Christian Today Laments ‘End of the Anglican Communion’

AUCKLAND, NEW ZEALAND - AUGUST 15: Archbishop of Canterbury, Justin Welby tours the refurbishments and unveils a foundation stone during a service at Holy Trinity Cathedral on August 15, 2014 in Auckland, New Zealand. The Archbishop, and his wife Caroline, are visiting New Zealand as part of a commitment to …
Fiona Goodall/Getty

The UK-based online journal Christian Today wondered aloud Monday whether Lambeth 2022 might signal “the end of the Anglican Communion.”

The provocative article written by contributing editor Rev. David Baker underscores the growing disunion among different Anglican provinces stemming primarily from different approaches to sexual morality, ranging from strict adherence to biblical teaching to a revisionist, secular-friendly stance toward sex and gender.

The Lambeth Conference 2022, which concluded Sunday, was the latest in a series of such meetings, which take place once a decade. The Conference provides a venue for joint consultation among Anglican leaders on diverse issues including questions of Anglican unity and identity.

In its Sunday report on the Conference, the BBC asserted Archbishop of Canterbury Justin Welby (pictured) had united the bishops present with “compromise on sexuality,” effectively dodging “the risk even of division or the fracturing of the communion that represents more than 80 million people worldwide.”

Yet this apparent union may be more fragile than it appears, Rev. Baker warns.

In his article, Baker writes that Archbishop Welby “seems to have lost the plot on sexuality” and seeks to somehow hold together “different Anglican churches holding diametrically opposing positions on the issue” without taking any clear position.

Only a few of the 46 churches in the worldwide Anglican Communion perform or bless same-sex marriages, and only a small minority allow gay clergy, but they include notable churches such as Wales, Scotland, and the U.S. Episcopal Church.

For their part, the archbishops of Nigeria, Rwanda, and Uganda boycotted Lambeth 2022 over this very issue, insisting that any “recognition of homosexual relations” constituted biblical revisionism.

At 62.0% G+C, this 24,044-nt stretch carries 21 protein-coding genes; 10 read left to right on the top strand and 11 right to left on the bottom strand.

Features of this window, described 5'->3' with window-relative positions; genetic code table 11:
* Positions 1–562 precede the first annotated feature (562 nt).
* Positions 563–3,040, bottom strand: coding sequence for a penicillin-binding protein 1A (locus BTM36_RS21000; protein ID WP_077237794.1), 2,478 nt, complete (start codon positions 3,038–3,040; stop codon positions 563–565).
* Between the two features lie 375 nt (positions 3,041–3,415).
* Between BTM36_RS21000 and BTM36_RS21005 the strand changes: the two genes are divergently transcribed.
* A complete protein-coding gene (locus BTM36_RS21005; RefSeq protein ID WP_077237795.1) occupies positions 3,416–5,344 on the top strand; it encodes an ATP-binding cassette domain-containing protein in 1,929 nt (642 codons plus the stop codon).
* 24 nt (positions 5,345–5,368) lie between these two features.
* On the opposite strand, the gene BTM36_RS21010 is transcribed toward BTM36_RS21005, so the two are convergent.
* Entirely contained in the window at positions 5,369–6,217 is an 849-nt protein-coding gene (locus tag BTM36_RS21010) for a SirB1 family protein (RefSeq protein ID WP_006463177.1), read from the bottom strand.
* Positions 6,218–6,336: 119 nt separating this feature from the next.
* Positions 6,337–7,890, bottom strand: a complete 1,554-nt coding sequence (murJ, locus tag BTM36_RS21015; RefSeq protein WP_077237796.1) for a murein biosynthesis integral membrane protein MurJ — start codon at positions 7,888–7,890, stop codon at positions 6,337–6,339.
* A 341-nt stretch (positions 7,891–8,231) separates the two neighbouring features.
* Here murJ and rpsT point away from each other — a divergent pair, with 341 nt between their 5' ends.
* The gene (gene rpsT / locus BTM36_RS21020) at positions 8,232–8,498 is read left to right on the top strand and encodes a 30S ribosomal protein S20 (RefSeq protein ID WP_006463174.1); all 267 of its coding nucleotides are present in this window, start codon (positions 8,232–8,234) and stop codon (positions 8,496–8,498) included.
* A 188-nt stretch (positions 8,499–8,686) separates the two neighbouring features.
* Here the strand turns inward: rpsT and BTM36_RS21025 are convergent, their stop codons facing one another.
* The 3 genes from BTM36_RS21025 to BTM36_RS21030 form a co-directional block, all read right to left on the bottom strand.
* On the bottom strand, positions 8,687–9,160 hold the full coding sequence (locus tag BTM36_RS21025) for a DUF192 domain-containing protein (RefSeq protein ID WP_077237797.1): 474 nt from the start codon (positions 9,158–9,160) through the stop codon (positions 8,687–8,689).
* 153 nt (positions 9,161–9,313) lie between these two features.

Easter morning service at Canterbury Cathedral held by Justin Welby, the Archbishop of Canterbury, United Kingdom on April 17, 2022. (Photo by Stuart Brock/Anadolu Agency via Getty Images)

While he obviously could not personally “expel whole national groups” from the Anglican Communion, he could have at least exercised real leadership by “enforcing some sort of discipline,” Baker writes.

In a key address, Welby did affirm the enduring validity of the 1998 resolution of the Lambeth Conference in relation to sexuality, which affirmed that same-sex marriage was wrong and homosexual practices incompatible with Sacred Scripture. But this nod to tradition “was a classic Anglican fudge,” Baker remarks, “simply stating the facts, but not necessarily supporting them, nor indeed opposing them.”

“Unity at all costs” is an unworthy goal, Baker insists, since unity “based on fudge and evasion is no unity at all.”

True unity “comes from being united in the truth of Scripture under the authority of Scripture,” he declares.


Baker does find some comfort in the leadership exercised by the Global South Fellowship of Anglican Churches (GSFA), which he finds sadly lacking in the Church of England.

“We find that if there is no authentic repentance by the revisionist provinces, then we will sadly accept a state of ‘impaired communion’ with them,” the GSFA stated soberly in a press release, which will involve “visible differentiation” from non-orthodox provinces.

To Baker, this “does mean the end of the Anglican Communion – at least as it was once, and is supposed to be.”


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